Elmore Leonard said: I have a character in one of my books tell how she used to write historical romances ''full of rape and adverbs.''

Monday, 10 December 2007

The Darkyn Novels

I’ve been rabbiting on about paranormals for a while now, my desire to read a JR Ward (US edition of Dark Lover has duly arrived) and compare it to others in the genre. In the middle of all this prattle, I’ve managed to get unexpectedly hooked on a vampire series I haven’t heard much about in blogland. It has flaws (none of the books I’ve read - three so far - come above very solid B+ grades for me) but it works and the characters manage to avoid a lot of the pitfalls I find so frustrating in romance novels.

It helps, I guess, that the series doesn’t quite fit the ‘romantic’ label. It has strong elements of horror, suspense, fantasy and some science fiction thrown in for kicks. The tone is dark, gothic and not a little melodramatic (making a nice change from the effervescent Kresley Cole and testosterone fueled Lara Adrian).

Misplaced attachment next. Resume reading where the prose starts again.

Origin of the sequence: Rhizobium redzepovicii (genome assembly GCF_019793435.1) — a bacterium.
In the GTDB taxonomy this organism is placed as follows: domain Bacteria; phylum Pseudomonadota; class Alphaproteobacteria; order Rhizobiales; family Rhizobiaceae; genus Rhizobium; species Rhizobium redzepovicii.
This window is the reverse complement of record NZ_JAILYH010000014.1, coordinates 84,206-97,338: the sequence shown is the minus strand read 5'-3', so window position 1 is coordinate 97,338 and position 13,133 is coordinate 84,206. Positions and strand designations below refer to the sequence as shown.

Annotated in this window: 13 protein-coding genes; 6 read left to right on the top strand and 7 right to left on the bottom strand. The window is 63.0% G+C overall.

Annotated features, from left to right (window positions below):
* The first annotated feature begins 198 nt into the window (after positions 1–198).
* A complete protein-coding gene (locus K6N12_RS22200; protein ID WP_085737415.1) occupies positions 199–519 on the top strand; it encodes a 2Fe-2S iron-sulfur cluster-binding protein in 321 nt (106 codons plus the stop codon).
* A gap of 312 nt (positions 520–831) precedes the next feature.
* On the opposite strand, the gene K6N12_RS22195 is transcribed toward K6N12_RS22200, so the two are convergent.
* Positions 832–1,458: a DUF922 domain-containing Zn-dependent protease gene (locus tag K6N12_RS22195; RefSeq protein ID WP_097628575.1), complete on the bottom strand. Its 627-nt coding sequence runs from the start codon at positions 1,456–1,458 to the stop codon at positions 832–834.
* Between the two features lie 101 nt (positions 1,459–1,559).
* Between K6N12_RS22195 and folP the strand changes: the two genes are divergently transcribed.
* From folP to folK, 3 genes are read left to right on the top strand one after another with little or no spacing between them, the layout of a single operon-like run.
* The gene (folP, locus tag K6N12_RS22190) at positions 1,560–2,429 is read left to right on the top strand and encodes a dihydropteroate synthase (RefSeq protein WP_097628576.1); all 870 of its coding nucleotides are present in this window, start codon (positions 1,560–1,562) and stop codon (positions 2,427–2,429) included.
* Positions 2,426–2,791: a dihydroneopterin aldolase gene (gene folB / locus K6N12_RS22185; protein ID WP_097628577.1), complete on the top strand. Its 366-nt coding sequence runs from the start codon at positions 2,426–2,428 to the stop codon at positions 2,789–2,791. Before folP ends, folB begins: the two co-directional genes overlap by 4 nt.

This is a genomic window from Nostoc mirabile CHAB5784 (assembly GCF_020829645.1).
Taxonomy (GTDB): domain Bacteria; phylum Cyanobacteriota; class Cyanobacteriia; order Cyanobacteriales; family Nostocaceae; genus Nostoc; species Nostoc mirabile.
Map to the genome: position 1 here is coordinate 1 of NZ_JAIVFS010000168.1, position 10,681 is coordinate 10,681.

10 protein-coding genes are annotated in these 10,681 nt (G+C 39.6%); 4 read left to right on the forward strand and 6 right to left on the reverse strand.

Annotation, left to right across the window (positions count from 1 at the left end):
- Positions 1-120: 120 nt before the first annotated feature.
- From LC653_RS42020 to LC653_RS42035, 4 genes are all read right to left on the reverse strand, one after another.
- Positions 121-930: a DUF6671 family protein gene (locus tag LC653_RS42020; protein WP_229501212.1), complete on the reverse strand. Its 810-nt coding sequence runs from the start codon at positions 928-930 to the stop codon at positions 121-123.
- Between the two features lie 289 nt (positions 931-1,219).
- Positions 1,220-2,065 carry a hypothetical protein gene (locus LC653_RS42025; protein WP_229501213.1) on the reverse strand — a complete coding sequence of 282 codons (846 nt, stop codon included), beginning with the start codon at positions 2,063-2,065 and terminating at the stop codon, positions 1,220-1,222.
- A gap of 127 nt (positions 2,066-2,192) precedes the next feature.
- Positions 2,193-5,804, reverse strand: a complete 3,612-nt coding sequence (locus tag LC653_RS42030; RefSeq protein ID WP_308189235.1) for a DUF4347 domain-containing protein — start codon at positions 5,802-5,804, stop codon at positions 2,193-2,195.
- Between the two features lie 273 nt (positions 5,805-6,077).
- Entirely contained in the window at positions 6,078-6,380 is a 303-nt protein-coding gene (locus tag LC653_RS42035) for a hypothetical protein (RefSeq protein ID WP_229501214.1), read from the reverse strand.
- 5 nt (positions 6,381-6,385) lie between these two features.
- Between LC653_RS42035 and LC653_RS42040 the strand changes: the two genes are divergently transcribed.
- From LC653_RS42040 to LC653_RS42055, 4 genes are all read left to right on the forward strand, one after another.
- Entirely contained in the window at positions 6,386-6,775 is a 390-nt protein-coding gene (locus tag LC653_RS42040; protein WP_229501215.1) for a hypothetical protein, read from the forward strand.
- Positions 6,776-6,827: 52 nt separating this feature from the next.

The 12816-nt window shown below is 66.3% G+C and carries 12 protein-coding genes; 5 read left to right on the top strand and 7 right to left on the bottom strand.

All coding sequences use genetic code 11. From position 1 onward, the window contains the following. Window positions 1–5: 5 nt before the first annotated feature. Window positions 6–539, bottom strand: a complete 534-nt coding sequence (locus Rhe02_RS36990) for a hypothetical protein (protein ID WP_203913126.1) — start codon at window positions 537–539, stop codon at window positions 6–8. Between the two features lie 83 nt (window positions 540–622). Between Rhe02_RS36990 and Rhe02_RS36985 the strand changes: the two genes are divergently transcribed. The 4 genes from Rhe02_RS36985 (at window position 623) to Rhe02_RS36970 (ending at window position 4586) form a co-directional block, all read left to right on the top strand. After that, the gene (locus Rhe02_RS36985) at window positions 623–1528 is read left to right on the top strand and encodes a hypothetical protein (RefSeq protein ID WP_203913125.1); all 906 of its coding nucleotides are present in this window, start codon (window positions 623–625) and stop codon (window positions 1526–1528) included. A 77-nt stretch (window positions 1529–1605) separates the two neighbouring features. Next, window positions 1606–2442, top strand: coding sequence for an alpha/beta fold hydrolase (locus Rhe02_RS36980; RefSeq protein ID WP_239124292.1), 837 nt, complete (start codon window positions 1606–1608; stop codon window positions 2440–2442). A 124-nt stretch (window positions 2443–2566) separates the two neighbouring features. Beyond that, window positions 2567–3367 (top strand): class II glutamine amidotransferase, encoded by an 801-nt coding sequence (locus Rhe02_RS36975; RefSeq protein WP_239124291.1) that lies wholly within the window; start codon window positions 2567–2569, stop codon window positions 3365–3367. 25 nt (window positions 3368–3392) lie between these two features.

If Angels Burn, the first in the Darkyn series, centers around Dr Alexandra Keller, a successful plastic surgeon in Chicago with the distinction of having ‘the fastest scalpel in the world.’ This earns Alex the attentions of a reclusive and mysterious New Orleans’s millionaire, Michael Cyprien. For Michael is a grotesquely disfigured vampire (vrykolakas for those of you in the know) desperately in need of Alexandra’s unique skills. When money won’t tempt Alex to New Orleans, she is snatched from the streets and taken to Michael’s underground lair, forced to perform a radical and unorthodox surgery on a man who regenerates within minutes and can only be operated upon with instruments made from copper. Appalled and fascinated, Alex reconstructs his face to its former glory and, in return, Michael almost kills her (bloodlust will do that to you). To make amends, he infects her with his blood in the faint hope that it will heal her, for Darkyn blood is poison to humans. Days later, Alex wakes up in Chicago with little memory of where she has been for the past week - and some very unusual symptoms.